Under the new change in Hong Kong, inmates who surrender their foreign nationality will no longer be entitled to visits by consular officers from that country.

“We suppose criminals or inmates must also declare their nationality in other countries,” the insider said. “Otherwise, the inmate could be a Canadian today and a Chinese the next day. That’s not how the world functions.”

A government source estimated that more than 100 out of the roughly 7,200 people in custody in the city held dual nationalities.

China’s Nationality Law, which applies to the city, states Hong Kong residents who are of Chinese descent and were born in the country are Chinese nationals, and any other nationality is not recognised.

Critics and diplomats said officials had previously faced few problems accessing dual nationals in custody. But the source said it was out of sheer courtesy that the regulation was not strictly enforced before. Since many prominent figures with dual citizenship could be locked up in Hong Kong detention centres, the little-used regulation had been adopted to minimise diplomatic publicity after visits, amid rising tensions with foreign governments, the source said.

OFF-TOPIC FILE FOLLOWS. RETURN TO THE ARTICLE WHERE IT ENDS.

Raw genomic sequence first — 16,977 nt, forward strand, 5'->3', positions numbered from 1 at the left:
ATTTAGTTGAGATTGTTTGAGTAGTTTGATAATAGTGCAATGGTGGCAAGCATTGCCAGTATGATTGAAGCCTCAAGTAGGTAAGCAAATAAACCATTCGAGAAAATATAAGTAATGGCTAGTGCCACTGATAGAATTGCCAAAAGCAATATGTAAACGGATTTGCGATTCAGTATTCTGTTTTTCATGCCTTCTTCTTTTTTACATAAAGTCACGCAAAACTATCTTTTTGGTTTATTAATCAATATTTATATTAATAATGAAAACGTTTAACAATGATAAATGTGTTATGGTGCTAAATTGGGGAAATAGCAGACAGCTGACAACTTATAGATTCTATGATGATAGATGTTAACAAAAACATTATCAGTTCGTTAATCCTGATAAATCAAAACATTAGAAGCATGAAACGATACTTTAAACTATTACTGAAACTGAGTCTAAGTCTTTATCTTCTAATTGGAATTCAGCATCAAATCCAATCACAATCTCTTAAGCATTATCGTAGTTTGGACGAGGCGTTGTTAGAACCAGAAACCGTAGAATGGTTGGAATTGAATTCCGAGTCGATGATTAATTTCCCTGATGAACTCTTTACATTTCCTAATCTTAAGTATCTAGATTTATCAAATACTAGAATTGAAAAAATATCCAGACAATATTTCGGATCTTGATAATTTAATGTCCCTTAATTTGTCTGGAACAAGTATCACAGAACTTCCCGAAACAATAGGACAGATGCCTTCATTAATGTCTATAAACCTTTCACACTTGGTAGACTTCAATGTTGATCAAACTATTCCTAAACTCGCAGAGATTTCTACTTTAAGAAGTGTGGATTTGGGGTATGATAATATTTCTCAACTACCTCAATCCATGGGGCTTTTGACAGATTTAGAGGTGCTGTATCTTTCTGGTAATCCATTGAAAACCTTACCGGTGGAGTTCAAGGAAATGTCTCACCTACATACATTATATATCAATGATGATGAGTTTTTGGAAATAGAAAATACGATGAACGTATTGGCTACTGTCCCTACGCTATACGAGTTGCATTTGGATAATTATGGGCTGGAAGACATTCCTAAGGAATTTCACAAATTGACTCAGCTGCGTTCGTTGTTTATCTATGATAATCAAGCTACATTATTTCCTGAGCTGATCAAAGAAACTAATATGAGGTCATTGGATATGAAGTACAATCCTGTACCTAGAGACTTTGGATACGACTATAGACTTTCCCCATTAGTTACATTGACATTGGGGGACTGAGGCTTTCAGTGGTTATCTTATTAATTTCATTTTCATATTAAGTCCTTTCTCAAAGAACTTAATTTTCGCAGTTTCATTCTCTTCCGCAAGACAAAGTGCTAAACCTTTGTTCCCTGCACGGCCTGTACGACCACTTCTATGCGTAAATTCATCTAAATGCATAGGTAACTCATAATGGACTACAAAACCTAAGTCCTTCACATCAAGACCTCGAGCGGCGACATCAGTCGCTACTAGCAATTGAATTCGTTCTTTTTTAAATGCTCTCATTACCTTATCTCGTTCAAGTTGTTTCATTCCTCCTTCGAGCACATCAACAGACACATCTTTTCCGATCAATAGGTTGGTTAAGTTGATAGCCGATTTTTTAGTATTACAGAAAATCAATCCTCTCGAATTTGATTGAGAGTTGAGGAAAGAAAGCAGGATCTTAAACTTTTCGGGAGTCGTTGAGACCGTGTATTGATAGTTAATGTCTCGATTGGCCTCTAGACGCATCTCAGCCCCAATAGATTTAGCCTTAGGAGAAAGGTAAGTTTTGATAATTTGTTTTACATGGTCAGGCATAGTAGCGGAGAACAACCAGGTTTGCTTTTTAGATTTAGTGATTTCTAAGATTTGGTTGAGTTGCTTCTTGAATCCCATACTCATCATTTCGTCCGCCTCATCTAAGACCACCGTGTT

“Prison is no place for politics,” the insider added.

Former opposition lawmaker Bottle Shiu Ka-chun, known for his advocacy of inmates’ rights, said he was enraged the government was targeting the vulnerable in prisons over a geopolitical issue.